PITTSBURGH — Union workers at eight Bridgestone/Firestone tire and rubber plants are considering new three-year contract agreements with the company that will preserve cost-of-living allowances and health care provisions and boost pension benefits.
BFS and the United Steelworkers union announced April 4 their bargaining committees had reached tentative agreements on a master contract covering workers at four tire manufacturing sites in Akron; Des Moines, Iowa; LaVergne, Tenn.; and Oklahoma City; a Firestone tube plant in Russellville, Ark.; and a Firestone air spring plant in Noblesville, Ind.
While the master contract includes workers in Oklahoma City, BFS halted tire production at the facility there at the end of 2006. Provisions in the tentative deal include contractual benefits and life insurance coverage for workers with between 23 and 30 years of experience via a $23 million fund, according to information from a contract summary.
Bargaining also covered separate contracts for hourly workers at tire plants in Warren County, Tenn., and Bloomington, Ill., and a maintenance group in LaVergne. Tentative pacts were reached in LaVergne and Bloomington, while a framework for a new agreement has been reached for Warren County, according to the company.
BFS said the agreements are reflective of its goal through the bargaining process to achieve contracts in the best interest of both parties and allow the company to participate successfully in a "fiercely competitive global marketplace."
The USW said the tentative deal follows the pattern set by the contracts reached previously with Michelin North America Inc.´s BFGoodrich tire manufacturing unit (in August) and Goodyear (in December), yet believes it is superior to those agreements.
The contracts cover about 6,000 workers at the BFS sites. Ratification votes are expected to be completed by April 25.
Highlights of the tentative deal, according to the summary, include:
— a three-year contract running through July 18, 2009;
— protection from closure for three plants-Warren County, Des Moines and Lavergne-over the length of the pact;
— investment of $100 million by BFS at the protected plants;
— a five-tier wage structure for new employees at each site, resulting in a 17-percent reduction from existing wages;
— wage-rate protection for current employees;
— 90-percent job security for current employees;
— increase of the monthly pension multiplier to $56 per year of service; and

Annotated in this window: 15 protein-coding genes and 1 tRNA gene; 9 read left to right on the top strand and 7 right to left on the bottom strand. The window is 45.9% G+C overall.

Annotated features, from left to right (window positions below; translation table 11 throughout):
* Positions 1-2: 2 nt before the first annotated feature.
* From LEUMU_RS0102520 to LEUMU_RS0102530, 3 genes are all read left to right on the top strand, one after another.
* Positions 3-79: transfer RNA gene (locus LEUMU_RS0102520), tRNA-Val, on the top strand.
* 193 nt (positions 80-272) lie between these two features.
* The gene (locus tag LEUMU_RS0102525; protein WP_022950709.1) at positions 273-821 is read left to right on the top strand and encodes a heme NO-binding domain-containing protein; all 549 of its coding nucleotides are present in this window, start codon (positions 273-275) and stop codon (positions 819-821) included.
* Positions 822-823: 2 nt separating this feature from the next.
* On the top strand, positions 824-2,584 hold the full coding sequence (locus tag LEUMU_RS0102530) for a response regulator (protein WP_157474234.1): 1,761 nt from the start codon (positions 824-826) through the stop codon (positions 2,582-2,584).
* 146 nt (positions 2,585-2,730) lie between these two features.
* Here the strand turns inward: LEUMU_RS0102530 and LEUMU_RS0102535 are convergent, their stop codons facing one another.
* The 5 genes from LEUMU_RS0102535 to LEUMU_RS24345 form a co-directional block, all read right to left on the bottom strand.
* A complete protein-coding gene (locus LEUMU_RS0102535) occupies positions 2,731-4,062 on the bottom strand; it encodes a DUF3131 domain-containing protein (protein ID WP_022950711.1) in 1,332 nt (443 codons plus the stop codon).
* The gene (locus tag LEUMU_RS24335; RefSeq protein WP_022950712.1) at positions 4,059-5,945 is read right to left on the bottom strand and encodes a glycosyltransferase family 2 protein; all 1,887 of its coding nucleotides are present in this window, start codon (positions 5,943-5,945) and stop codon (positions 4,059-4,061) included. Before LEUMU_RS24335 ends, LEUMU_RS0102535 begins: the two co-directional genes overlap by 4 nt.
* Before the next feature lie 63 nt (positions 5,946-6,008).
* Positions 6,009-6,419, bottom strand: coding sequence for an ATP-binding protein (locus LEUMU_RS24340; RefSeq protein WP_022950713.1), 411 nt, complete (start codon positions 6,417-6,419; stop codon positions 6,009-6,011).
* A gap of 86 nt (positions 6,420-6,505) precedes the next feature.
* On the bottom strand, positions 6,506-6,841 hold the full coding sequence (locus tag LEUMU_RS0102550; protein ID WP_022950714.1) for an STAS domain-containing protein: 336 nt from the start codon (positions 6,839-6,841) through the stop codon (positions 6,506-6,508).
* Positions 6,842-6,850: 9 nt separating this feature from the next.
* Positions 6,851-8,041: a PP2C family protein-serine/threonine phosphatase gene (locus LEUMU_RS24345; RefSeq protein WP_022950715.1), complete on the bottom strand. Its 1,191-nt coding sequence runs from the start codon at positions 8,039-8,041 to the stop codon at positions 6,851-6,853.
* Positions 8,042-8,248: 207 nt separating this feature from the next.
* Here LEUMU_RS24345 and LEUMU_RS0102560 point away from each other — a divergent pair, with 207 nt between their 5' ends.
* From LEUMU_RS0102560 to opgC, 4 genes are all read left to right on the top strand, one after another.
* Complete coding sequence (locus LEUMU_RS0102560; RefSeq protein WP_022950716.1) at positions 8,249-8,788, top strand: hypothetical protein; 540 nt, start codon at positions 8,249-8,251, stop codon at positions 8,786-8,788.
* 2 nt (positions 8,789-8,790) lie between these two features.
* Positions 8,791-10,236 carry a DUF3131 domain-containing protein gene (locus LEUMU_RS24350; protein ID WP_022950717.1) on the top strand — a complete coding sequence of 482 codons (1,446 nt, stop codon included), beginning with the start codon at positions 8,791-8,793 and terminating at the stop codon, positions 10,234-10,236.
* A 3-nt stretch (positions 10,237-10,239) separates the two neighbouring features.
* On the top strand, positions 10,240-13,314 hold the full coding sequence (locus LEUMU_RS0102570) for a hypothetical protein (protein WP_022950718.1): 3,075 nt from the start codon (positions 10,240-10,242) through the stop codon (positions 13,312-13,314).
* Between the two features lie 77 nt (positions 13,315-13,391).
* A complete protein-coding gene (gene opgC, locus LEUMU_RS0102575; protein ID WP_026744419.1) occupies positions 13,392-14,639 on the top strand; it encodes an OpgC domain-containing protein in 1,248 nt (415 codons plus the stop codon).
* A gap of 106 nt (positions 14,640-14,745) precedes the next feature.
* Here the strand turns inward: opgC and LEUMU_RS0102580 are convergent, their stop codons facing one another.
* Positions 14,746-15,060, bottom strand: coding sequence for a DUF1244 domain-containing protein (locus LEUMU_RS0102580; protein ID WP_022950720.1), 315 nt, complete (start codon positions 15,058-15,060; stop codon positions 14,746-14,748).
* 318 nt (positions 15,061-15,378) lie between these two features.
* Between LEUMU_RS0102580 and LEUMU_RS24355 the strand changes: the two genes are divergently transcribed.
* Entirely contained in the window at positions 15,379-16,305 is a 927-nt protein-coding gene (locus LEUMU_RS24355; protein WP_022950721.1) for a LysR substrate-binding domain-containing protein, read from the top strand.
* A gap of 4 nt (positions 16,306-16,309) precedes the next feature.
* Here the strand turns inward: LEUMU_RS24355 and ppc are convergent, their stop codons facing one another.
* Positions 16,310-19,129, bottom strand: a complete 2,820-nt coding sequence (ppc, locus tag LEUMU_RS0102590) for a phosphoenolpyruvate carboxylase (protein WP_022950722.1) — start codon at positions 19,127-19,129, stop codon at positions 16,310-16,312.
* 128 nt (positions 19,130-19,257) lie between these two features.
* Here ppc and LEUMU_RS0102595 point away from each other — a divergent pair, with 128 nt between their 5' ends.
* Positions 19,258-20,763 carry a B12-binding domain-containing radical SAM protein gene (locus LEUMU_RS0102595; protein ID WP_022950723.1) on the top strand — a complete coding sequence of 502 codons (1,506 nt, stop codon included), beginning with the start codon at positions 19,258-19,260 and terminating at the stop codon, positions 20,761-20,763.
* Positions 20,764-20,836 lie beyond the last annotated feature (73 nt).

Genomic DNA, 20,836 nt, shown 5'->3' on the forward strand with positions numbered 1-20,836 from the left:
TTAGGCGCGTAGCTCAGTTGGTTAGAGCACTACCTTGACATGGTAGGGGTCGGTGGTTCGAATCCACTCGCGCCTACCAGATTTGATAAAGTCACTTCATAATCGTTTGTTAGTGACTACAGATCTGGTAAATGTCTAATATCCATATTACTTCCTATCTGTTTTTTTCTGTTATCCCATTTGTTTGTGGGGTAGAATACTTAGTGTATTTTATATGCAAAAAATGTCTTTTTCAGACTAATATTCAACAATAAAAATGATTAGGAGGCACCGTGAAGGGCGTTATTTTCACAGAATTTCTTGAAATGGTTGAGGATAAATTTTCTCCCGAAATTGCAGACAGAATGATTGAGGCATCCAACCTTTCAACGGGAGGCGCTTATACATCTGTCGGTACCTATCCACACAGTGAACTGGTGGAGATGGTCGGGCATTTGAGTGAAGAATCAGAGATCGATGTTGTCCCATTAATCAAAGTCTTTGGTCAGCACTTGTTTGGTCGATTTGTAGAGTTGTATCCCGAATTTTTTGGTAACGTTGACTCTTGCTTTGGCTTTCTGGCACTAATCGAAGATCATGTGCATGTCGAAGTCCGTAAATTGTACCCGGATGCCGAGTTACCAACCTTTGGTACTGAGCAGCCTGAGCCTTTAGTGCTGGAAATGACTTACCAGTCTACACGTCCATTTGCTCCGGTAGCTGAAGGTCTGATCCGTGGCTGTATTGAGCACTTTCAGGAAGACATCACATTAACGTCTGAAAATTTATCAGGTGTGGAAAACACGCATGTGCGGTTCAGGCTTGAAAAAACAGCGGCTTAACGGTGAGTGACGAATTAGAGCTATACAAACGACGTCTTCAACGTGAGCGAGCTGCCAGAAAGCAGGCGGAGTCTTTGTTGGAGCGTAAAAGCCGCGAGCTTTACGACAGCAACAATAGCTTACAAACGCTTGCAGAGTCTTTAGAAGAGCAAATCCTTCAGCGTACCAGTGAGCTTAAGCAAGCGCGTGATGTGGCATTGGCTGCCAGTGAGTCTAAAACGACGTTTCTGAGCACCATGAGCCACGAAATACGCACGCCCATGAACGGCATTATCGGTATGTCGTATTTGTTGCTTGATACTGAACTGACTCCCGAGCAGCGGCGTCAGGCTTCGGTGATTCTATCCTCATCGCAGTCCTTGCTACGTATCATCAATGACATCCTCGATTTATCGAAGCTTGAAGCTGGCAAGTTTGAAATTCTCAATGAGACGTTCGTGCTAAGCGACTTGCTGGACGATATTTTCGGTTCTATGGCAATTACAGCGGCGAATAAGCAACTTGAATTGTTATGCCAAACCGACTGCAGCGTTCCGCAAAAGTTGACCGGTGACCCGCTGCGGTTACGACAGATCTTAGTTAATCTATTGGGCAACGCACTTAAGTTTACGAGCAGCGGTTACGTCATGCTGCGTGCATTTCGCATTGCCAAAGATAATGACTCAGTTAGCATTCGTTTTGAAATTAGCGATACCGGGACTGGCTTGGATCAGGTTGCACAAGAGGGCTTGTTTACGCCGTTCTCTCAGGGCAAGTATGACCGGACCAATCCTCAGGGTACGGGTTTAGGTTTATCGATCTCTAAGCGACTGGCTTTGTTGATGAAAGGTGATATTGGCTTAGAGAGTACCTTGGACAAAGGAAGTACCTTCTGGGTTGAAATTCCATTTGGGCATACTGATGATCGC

— diversion of first $1 of COLA to help defray retiree medical costs; the remaining COLA payments over the contract will be made as applicable or through an established formula.
The plant security provision in LaVergne is based on the local work force´s approval or rejection-within 120 days of ratification-of an incentive program there to improve the site´s competitiveness and make it profitable, the summary said. If the workers there vote not to be covered by the incentive program, the $100 million investment amount will be reduced by $33 million.
If a nonprotected plant is closed during the contract, workers would receive a closure agreement based upon the one reached for Oklahoma City, the summary said.
Information meetings for workers at the affected plants began April 10. USW members in Warren County met April 10-13 and in Russellville on April 11. More meetings were scheduled for Akron on April 15; Noblesville, April 16; Des Moines, April 19-20; Bloomington, April 21-22; and LaVergne, April 24-25.
The previous contracts for workers at the BFS plants expired in July 2006. Talks were put on hold for much of the time following the expiration while the USW focused on first BFGoodrich and then Goodyear.
More than 12,000 workers at 12 Goodyear sites went on strike against the company beginning Oct. 2, with the union members ratifying a new three-year deal Dec. 28. BFS and the USW returned to the bargaining table following the strike´s end on Jan. 30.
Workers at Yokohama Tire Corp.´s Salem, Va., tire plant also are waiting to work out a new deal with the company. The three-year contract there expired April 15, but bargaining may ramp up as the BFS/USW contract process draws to a conclusion.